Wilde Salome offers an unprecedented behind the scenes look at Pacino’s odyssey: a master class of insight into this cultural icon. Pacino’s raw exploration of Salome is one of obsession, determination, commitment and above all, passion. Wilde Salome is unlike any other documentary, a profound vision of religion, literature, politics, violence and sexuality from one of the greatest artists of our time. –Venice Film Festival
Pacino was born in East Harlem, Manhattan, the son of Italian American parents Rose (née Gerardi) and Salvatore Alfred Pacino, who divorced when he was two years old. His mother subsequently moved to the South Bronx, to live with her parents, Kate and James Gerardi, who originated from Corleone, Sicily. His father moved to Covina, California, working as an insurance salesman and owner of a restaurant called Pacino’s Lounge, which closed in 1992. Pacino attended a school officially named High School of Performing Arts, a division of the Fiorello H. La Guardia High School of Music and the Arts in New York City. Pacino flunked nearly all of his classes except English and dropped out of school at the age of 17. His mother disagreed with his decision; they had an argument and he left home. He worked at a string of low-paying jobs, including messenger boy, busboy, janitor and postal clerk, in order to finance his acting studies.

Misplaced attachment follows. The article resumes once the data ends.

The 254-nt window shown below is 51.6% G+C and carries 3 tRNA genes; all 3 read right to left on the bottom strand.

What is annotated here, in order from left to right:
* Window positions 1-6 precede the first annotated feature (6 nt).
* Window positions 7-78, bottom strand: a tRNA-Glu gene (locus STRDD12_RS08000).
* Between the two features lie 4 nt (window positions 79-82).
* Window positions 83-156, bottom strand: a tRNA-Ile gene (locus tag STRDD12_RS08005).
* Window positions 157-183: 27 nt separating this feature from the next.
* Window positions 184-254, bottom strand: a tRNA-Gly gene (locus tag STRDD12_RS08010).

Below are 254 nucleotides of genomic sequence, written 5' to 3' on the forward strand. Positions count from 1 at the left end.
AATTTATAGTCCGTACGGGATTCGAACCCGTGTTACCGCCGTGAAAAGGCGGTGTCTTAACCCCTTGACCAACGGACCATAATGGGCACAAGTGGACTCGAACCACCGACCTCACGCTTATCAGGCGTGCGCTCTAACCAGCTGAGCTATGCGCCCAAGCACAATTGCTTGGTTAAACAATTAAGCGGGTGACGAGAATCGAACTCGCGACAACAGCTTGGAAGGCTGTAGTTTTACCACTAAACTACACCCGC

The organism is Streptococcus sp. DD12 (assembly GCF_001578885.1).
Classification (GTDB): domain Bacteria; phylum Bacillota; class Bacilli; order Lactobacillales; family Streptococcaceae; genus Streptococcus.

He acted in basement plays in New York’s theatrical underground… read more
They’re saying it’s a mess. Some are saying, though, that it’s a very fun mess.
Updated through 5/5. A new 35mm print of Kon Ichikawa's The Makioka Sisters opens today at New York's Film Forum, playing through May 12